Compliance

Unexplained Wealth Orders: Where Are We Now?

Colette Kelly and Robert Payne, 22 July 2022

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These orders were introduced into the weaponry of UK law enforcement in 2018, prompted by concerns about how the UK was being used as a haven for illicit funds. Several prominent court rulings later, how well have they worked?

The recent UK sanctions against Russia, and continued coverage of financial centres such as London having been used to launder money, mean that tools created to hunt down illicit funds remain an important issue for the wealth management industry. A weapon that was created more than four years ago was the Unexplained Wealth Order. There have been a few court rulings since, the combined effect of which has sent a mixed message as to how effective they are. How should advisors consider UWOs? (See a previous discussion here.)

To respond to such points is Colette Kelly, partner, regulatory solutions at law firm Ince, and Robert Payne, managing associate, private client, at the same firm. The editors are pleased to share these comments and invite readers to jump in with comments. The usual disclaimers apply about the views of outside contributors. Email tom.burroughes@wealthbriefing.com
 

What are UWOs?
Unexplained Wealth Orders were first introduced in January 2018 as part of a series of measures and investigatory tools aimed at tackling money laundering and terrorist financing in the UK. The UK has long been perceived as attractive to those wishing to conceal and use criminal proceeds (including those arising in the context of organised crime and/or corruption whether in the UK or overseas). 

UWOs are legally binding orders made by the UK courts that require those individuals that are either: 

1) Deemed to be a Politically Exposed Person (PEP), such as those with powers, or being connected to someone who has powers, that might be used inappropriately for gain or financial advantage; or 

2) Reasonably suspected of involvement in, or being connected to someone who is involved in, serious crime to explain the source of their wealth and assets. This is on the basis that their wealth appears disproportionate in the context of their known lawfully-obtained income.  

How do UWOs work?
The threshold for having a UWO granted by the courts is not particularly high; it is on the lower civil standard of proof/the balance of probabilities.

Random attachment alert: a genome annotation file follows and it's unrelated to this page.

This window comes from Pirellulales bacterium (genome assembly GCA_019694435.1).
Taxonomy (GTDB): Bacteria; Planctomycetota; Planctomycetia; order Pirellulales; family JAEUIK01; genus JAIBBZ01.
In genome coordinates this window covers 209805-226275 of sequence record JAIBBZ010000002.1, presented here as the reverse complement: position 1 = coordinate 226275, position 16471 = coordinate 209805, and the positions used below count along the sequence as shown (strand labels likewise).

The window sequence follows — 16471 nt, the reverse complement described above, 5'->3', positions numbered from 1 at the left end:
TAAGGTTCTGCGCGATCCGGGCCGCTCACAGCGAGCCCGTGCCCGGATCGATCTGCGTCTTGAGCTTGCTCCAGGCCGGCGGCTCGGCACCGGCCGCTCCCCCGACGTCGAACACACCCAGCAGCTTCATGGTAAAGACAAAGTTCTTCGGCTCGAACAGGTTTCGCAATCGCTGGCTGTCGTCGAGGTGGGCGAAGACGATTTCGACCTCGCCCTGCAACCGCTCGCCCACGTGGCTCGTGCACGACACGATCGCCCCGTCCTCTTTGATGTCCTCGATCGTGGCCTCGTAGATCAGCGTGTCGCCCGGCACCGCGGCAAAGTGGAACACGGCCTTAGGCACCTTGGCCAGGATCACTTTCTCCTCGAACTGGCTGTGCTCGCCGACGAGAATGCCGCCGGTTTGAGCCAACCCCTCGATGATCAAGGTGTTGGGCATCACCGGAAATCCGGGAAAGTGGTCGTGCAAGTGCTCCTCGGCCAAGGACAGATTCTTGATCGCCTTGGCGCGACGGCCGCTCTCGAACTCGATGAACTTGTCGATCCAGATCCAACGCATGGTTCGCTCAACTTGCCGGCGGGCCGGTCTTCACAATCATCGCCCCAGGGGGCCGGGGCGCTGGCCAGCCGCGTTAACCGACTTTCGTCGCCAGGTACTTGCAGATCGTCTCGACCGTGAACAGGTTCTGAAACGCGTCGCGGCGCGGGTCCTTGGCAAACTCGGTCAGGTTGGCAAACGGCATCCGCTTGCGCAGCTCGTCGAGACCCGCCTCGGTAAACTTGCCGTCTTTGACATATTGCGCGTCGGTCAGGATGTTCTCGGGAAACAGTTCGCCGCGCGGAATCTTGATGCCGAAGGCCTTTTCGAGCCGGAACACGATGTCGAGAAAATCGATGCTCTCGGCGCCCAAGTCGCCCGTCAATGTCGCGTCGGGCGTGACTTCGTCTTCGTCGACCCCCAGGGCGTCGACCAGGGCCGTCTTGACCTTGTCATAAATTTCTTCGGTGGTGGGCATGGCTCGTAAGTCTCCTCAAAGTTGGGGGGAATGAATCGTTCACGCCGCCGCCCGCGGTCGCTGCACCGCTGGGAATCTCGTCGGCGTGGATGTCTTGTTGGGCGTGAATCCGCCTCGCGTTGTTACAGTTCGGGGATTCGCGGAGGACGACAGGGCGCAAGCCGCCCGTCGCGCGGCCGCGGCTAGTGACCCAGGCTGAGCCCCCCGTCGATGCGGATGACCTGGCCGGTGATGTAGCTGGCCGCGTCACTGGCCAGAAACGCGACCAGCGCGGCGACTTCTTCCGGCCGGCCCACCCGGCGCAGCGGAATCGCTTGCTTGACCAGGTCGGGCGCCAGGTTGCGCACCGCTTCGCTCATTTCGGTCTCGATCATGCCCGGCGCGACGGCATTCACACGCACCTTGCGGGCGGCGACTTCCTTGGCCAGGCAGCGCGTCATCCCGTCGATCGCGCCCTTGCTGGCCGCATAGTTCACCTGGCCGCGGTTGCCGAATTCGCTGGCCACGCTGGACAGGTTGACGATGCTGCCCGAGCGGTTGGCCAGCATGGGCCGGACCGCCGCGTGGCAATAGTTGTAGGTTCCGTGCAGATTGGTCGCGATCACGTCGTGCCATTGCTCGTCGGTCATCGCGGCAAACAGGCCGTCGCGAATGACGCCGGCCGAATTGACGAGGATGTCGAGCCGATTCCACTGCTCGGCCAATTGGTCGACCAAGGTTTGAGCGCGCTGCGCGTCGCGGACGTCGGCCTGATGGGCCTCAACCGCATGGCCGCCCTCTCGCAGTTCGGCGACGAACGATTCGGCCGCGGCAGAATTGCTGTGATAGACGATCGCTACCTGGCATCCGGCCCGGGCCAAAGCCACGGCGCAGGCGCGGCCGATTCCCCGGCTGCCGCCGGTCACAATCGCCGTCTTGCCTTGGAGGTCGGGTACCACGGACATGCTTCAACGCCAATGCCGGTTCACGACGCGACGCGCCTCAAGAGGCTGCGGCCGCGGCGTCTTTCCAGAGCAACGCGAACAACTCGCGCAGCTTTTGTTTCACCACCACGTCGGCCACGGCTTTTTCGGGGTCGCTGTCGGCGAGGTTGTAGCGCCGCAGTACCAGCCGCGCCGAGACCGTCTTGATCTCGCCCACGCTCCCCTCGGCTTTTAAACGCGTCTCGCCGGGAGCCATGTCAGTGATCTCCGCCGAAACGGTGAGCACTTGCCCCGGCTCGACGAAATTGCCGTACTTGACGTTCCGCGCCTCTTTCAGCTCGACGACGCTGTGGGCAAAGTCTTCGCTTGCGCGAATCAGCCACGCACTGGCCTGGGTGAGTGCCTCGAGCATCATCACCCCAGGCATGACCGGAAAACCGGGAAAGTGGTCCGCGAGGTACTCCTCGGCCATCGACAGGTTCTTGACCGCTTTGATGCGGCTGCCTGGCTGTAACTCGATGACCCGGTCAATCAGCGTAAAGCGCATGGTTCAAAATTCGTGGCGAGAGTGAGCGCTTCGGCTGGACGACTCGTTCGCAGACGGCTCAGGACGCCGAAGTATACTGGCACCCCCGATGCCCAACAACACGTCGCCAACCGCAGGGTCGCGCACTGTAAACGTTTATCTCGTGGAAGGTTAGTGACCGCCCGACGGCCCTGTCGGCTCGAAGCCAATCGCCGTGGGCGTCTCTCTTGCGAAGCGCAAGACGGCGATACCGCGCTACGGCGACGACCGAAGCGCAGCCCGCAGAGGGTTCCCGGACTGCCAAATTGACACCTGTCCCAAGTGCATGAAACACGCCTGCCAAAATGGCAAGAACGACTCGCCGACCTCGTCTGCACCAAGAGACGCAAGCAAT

There is no need for a criminal investigation to have started or criminal charges to be brought against the individual concerned for a UWO to be granted. UWOs are unusual in that they shift the burden of proof from the governmental body alleging wrongdoing to the asset owner themselves, requiring the owner to demonstrate that their property was lawfully obtained, with failure to do so potentially leading to asset forfeiture. Therefore, UWOs may be very helpful for the authorities when there is a lack of background detail, but an individual’s wealth appears to be inexplicable in the circumstances. 

For a UWO to be granted, the property under consideration needs to be worth more than £50,000, wherever in the world it is situated. Property is very widely defined; often including real estate, artwork and bankable assets.  

What are some previous examples of granted UWOs?
-- Mansoor Hussain, a suspected ‘professional enabler’ for criminal gangs operating in the Leeds/Bradford area. This led to him forfeiting assets worth in the region of £10 million in 2020, without any prior criminal conviction.

-- Zamira Hajiyeva, the wife of a jailed Azerbaijan banker, who was required to disclose her source of wealth under the terms of a UWO. The case included details of her spending at Harrods, which was understood to be in the region of £16 million over the course of a decade. The UWO generated huge media interest, raising the profile of the problem of dirty money in the UK, and providing a significant boost to the NCA’s reputation.

However, UWO cases have been uncommon since their introduction and their use has dropped even further in recent years. To date, only four have been granted, with an estimated value of £143 million. None have been issued since 2019. The only agency to employ the regime has been the UK’s National Crime Agency (NCA).

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